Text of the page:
Recently I was in Kitimat for church business and, having some time to spare, I made my way to the City Centre Mall.
I stumbled upon the office of Enbridge Northern Gateway Pipelines Ltd. The door was locked so I gazed in the window when suddenly a young lady appeared, unlocked the door and invited me in for a tour.
She was very gracious and kind allowing me the freedom to walk around and look at the various items on display. As I was looking and walking around the office she spoke to me about the proposed project. Having undiagnosed Attention Deficit Disorder, I wasn’t paying much attention to the details but was more interested in the display items.
The first thing that caught my attention was a two-foot long sample tow rope. (I was once a tree climber, so I take great interest in ropes!)
As I was looking around at the other display items and she was speaking about the proposed project, I addressed one of the topics she brought up – the transport of oil down the Douglas Channel.
I said to her: “most people I talk to are concerned with oil being transported down the channel.” She assured me that Enbridge is doing their best to prevent a spill by mandating double hull vessels.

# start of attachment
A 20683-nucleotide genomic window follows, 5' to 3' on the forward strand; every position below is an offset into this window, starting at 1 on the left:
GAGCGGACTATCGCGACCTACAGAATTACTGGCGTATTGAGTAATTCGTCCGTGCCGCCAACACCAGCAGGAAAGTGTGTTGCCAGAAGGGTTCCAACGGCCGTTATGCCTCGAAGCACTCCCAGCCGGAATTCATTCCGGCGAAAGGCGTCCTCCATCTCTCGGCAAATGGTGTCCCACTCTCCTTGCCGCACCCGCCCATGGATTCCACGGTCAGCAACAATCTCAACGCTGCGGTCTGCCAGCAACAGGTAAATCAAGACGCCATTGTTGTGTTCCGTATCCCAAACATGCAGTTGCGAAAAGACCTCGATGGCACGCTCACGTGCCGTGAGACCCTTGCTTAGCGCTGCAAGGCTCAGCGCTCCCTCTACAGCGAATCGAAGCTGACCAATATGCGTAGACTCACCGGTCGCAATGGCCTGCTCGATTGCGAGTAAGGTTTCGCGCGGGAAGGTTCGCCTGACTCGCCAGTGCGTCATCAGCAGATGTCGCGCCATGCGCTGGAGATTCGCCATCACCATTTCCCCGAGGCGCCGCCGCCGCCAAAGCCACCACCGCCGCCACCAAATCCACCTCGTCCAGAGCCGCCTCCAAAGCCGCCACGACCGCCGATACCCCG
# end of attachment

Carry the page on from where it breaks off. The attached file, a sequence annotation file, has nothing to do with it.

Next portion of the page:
Satisfied with her answer I asked about the transport of oil from the tar sands to Kitimat concerned about the pipeline being ruptured by mountain slides, etc.
After all, snow accumulation in the Kitimat Valley can reach heights of twenty to thirty feet.
Again she assured me that Enbridge will have road accessibility twelve months a year along the pipeline route and that a fiber optic sensor will be in the pipe line and in the “unlikely” event of a rupture, the sensor will alert an office person in Edmonton to shut down the line. (I hope that office person does not have the same problem I have!)
Somewhat satisfied and not really wanting to be cantankerous and not wanting to listen anymore, I wandered over to several small containers of sample oil displayed on a shelf that caught my attention.
There were three sealed containers, two black containers and one that looked like pure water. I asked about this latter one and she gave some answer that I didn’t hear as I was more interested in the other two containers.
One was black but runny and a third one that was very black, thick, and mucky.
My ADD was getting the best of me. I reached for the thick mucky one as that, she explained, was a sample of the oil that would be transported through the pipe.
I took the thick black mucky one, only to discover that it was leaking all over the shelf. That’s how I knew it was mucky and yucky.
As I held it up in full view of the nice lady who gave me the tour, I said: “Enbridge can’t even keep this two ounce sealed container from leaking.”
So ended my tour of the office of Enbridge Northern Gateway Pipelines office in the City Centre Mall of Kitimat.
Father Terry Brock,